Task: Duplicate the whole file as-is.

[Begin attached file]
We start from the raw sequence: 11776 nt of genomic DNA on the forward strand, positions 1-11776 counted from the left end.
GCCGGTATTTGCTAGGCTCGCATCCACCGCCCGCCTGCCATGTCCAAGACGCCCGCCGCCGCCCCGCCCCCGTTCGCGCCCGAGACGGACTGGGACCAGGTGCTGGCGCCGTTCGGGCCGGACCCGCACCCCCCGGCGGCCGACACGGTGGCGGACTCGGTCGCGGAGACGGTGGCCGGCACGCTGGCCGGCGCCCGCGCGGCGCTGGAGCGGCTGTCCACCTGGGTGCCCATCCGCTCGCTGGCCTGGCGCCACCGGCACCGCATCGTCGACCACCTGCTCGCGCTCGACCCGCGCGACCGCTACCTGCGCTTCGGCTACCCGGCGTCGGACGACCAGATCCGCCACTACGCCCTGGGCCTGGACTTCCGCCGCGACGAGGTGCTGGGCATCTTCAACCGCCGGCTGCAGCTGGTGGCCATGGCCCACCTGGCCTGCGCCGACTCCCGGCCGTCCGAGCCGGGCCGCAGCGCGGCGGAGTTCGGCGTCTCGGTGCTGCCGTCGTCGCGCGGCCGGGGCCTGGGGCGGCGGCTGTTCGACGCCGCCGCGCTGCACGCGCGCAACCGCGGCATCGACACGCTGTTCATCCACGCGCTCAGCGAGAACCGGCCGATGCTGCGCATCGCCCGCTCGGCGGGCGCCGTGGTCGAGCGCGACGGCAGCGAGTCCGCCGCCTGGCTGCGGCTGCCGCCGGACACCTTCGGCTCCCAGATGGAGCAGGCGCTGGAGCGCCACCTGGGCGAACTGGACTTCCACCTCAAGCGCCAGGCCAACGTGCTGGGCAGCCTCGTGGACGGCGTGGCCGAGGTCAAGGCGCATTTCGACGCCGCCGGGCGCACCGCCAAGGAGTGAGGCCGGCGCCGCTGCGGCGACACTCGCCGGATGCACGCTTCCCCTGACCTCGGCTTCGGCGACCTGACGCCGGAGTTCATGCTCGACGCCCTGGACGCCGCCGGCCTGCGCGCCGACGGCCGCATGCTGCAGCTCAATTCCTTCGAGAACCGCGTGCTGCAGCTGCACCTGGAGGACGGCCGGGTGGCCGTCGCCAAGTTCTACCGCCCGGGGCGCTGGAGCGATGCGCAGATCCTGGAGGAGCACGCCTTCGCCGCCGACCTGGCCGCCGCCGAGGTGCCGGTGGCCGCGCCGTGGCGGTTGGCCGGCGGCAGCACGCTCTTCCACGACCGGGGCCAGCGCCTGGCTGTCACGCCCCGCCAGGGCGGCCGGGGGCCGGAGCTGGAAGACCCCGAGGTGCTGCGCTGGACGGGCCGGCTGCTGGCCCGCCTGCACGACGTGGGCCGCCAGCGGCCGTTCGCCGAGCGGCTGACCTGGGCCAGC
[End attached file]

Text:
We start from the raw sequence: 11776 nt of genomic DNA on the forward strand, positions 1-11776 counted from the left end.
GCCGGTATTTGCTAGGCTCGCATCCACCGCCCGCCTGCCATGTCCAAGACGCCCGCCGCCGCCCCGCCCCCGTTCGCGCCCGAGACGGACTGGGACCAGGTGCTGGCGCCGTTCGGGCCGGACCCGCACCCCCCGGCGGCCGACACGGTGGCGGACTCGGTCGCGGAGACGGTGGCCGGCACGCTGGCCGGCGCCCGCGCGGCGCTGGAGCGGCTGTCCACCTGGGTGCCCATCCGCTCGCTGGCCTGGCGCCACCGGCACCGCATCGTCGACCACCTGCTCGCGCTCGACCCGCGCGACCGCTACCTGCGCTTCGGCTACCCGGCGTCGGACGACCAGATCCGCCACTACGCCCTGGGCCTGGACTTCCGCCGCGACGAGGTGCTGGGCATCTTCAACCGCCGGCTGCAGCTGGTGGCCATGGCCCACCTGGCCTGCGCCGACTCCCGGCCGTCCGAGCCGGGCCGCAGCGCGGCGGAGTTCGGCGTCTCGGTGCTGCCGTCGTCGCGCGGCCGGGGCCTGGGGCGGCGGCTGTTCGACGCCGCCGCGCTGCACGCGCGCAACCGCGGCATCGACACGCTGTTCATCCACGCGCTCAGCGAGAACCGGCCGATGCTGCGCATCGCCCGCTCGGCGGGCGCCGTGGTCGAGCGCGACGGCAGCGAGTCCGCCGCCTGGCTGCGGCTGCCGCCGGACACCTTCGGCTCCCAGATGGAGCAGGCGCTGGAGCGCCACCTGGGCGAACTGGACTTCCACCTCAAGCGCCAGGCCAACGTGCTGGGCAGCCTCGTGGACGGCGTGGCCGAGGTCAAGGCGCATTTCGACGCCGCCGGGCGCACCGCCAAGGAGTGAGGCCGGCGCCGCTGCGGCGACACTCGCCGGATGCACGCTTCCCCTGACCTCGGCTTCGGCGACCTGACGCCGGAGTTCATGCTCGACGCCCTGGACGCCGCCGGCCTGCGCGCCGACGGCCGCATGCTGCAGCTCAATTCCTTCGAGAACCGCGTGCTGCAGCTGCACCTGGAGGACGGCCGGGTGGCCGTCGCCAAGTTCTACCGCCCGGGGCGCTGGAGCGATGCGCAGATCCTGGAGGAGCACGCCTTCGCCGCCGACCTGGCCGCCGCCGAGGTGCCGGTGGCCGCGCCGTGGCGGTTGGCCGGCGGCAGCACGCTCTTCCACGACCGGGGCCAGCGCCTGGCTGTCACGCCCCGCCAGGGCGGCCGGGGGCCGGAGCTGGAAGACCCCGAGGTGCTGCGCTGGACGGGCCGGCTGCTGGCCCGCCTGCACGACGTGGGCCGCCAGCGGCCGTTCGCCGAGCGGCTGACCTGGGCCAGC